The first operation consists of producing the aforementioned core 13 having the aforementioned raised parts 14, which expand to the grip surface 9.
Apart from the raised parts 14, the core 13 is made thinner than the handle 1 in progress.
The core 13 and raised parts 14 are made in a single piece, by injection molding a colored plastic material, as shown, for example, at a first mold section of the gang semidie in FIG. 4, as described in greater detail below.
In the second phase, as shown in FIG. 3, at a second mold section of the gang half-die in FIG. 4, at least the first layer 16 of colored plastic is applied by injection molding to the core 13, at the edge of the raised parts 14.
The first layer 16 is formed so as to ensure that it has an exterior surface which substantially coincides with the surface of the body 3 to be made. Furthermore, it is preferable if the first layer 16 is given a different color than that of the raised parts 14.
If the raised parts 14 form an intermediate annular protrusion 14 a that divides the grip surface 9 in two, both the first layer 16 and second layer 17 of colored plastic material are molded simultaneously onto the core 13, so as to define the outer surfaces of, respectively, the body 3 and the tip 2.
The intermediate annular protrusion 14 a is advantageously used in the molding process: it is enclosed tight between the lower part 18 a and upper part 18 b of the mold (FIG. 3), so as not only to separate the first layer 16 and second layer 17, but also to sustain in position the core 13, which substantially must be suspended in the mold in order to leave room for layers 16 and 17.
FIG. 3 shows that, during molding of the first and second layers 16 and 17, the core 13 is sustained also by the end-piece 3 a, which terminates the handle 1. This ensures the stability of the core 13, even despite the strong pressure applied during injection of the plastic material to make the two layers. The fact that the colored plastic material of the first layer 16 does not cover the end-piece 3 a has no practical importance, given that the end-piece 3 a is fully inserted into the ferrule 6.
In order to produce the handle 1 as per the invention, an injection molding means is used, including a special gang die that is able to carry out all the aforementioned phases in forming the handles 1 and to simultaneously form numerous handles in a fast, simple, efficient manner.
In regards to this gang die, FIG. 4 shows a gang half-die 22 in the situation immediately following molding, when the die is still engaged with the cores 13 and handles 1.
In greater detail, the gang half-die 22 includes primary and secondary molding devices, formed by two of its main portions: a first mold portion 22 a is used to produce a plurality of cores 13 in side-by-side relationship together with raised parts 14 a and 14 b, while a second mold portion 22 b is used to produce the layers 16 and 17 on the plurality of cores 13.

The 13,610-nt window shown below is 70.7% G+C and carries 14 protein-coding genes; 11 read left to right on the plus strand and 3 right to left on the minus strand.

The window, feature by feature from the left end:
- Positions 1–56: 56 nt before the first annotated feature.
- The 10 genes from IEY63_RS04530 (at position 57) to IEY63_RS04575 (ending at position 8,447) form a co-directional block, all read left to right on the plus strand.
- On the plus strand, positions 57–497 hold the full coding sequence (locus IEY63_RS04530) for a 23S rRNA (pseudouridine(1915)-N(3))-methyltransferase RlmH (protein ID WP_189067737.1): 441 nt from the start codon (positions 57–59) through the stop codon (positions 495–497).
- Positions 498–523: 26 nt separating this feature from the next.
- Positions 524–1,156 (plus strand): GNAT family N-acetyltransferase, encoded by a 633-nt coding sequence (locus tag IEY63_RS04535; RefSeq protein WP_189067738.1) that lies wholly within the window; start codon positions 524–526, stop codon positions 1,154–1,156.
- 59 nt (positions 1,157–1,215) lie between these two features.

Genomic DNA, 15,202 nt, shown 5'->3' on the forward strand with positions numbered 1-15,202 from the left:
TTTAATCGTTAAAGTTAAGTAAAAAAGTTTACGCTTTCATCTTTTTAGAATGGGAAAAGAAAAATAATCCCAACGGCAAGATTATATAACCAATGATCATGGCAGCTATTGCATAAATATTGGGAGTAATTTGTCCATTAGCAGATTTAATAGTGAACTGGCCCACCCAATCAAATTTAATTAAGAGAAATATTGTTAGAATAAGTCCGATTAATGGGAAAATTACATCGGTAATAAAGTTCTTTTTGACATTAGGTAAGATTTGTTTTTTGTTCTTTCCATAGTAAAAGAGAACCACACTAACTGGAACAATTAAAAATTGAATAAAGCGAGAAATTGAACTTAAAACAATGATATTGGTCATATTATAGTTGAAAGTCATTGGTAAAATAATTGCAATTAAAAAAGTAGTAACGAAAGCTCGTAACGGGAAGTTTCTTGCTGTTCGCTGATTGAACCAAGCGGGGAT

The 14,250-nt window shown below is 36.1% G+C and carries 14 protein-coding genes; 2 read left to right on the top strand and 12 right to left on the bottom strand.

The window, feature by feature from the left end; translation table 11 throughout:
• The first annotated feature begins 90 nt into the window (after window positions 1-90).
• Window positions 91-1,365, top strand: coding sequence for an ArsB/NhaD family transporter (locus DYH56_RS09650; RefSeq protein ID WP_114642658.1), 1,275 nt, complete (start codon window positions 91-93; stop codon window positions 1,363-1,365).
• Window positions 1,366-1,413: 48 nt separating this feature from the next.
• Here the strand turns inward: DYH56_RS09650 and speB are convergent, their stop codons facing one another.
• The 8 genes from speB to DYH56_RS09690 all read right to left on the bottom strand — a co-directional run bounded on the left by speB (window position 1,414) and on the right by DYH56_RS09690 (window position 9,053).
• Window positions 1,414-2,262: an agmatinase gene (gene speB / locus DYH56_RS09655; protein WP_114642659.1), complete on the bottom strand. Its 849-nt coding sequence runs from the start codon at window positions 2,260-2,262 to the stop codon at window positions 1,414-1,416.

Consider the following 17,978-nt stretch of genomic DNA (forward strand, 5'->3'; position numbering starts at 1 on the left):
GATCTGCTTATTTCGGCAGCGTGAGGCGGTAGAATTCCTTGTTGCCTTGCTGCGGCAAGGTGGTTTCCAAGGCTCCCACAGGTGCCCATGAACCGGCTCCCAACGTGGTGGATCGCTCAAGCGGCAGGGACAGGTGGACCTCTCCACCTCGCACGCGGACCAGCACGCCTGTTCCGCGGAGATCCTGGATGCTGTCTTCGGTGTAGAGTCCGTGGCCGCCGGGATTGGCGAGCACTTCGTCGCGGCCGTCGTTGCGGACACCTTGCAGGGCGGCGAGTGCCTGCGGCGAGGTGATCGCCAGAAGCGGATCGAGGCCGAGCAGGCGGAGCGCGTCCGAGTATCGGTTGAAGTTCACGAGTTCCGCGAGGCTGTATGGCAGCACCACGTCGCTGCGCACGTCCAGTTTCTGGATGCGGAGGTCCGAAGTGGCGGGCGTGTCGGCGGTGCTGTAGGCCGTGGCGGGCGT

The two portions forming the primary and secondary molding devices are used simultaneously.
The advantage of this is that the cores 13 can be removed from the first mold portion 22 a and inserted in the second mold portion 22 b using plastic residue or “feedheads” 19 a that are formed by solidification of the plastic material that forms the cores 13 in first feed channels 19.
The first feedheads 19 a use the end-pieces 3 a and temporarily hold together all the cores 13 produced in every molding operation of the first mold portion 22 a.
After each molding operation, it is possible to extract the cores 13 getting the first feedheads 19 a, and then carrying everything together to the cores in the second mold portion 22 b, where layers 16 and 17 are formed.
Here, the gang half-die 22 is structured—by means of appropriate notches—so as to operate even in the presence of the first feedheads 19 a which have not yet been removed. There are also secondary feed channels 20 and 21 which do not interfere with the first feedheads 19 a, because they are buried within the gang half-die 22.
As shown in FIG. 4, the first feedheads 19 a are developed length-wise within the first mold portion 22 a so that, when they are placed in the second mold portion 22 b of the gang half-die 22, they jut from the gang die, in order to make it easier to move first the cores and then the completed handles.
The invention provides a number of important advantages.
All painting operations are eliminated, thereby avoiding all the painting-associated drawbacks described in the introduction; and the handle 1, though it is still produced from multiple colored plastic material parts, requires no assembly operations.
All parts can be easily molded, owing to the aforementioned raised parts on the core.
These raised parts, as they bring a part of said core to the surface, allow to easily produce the handle's three colors and to put stable, extremely varied types of writings or symbols on the handle.
Furthermore, said layers can be made of higher quality material without substantially increasing costs, given that these layers can be made thin.
The use of thermoplastic rubber, the preferred case, enables achievement of high levels of ergonomics, given the attractive feel of the grip, the reduced risk of accidental slippage, and the reduced fatigue involved in holding the brushes.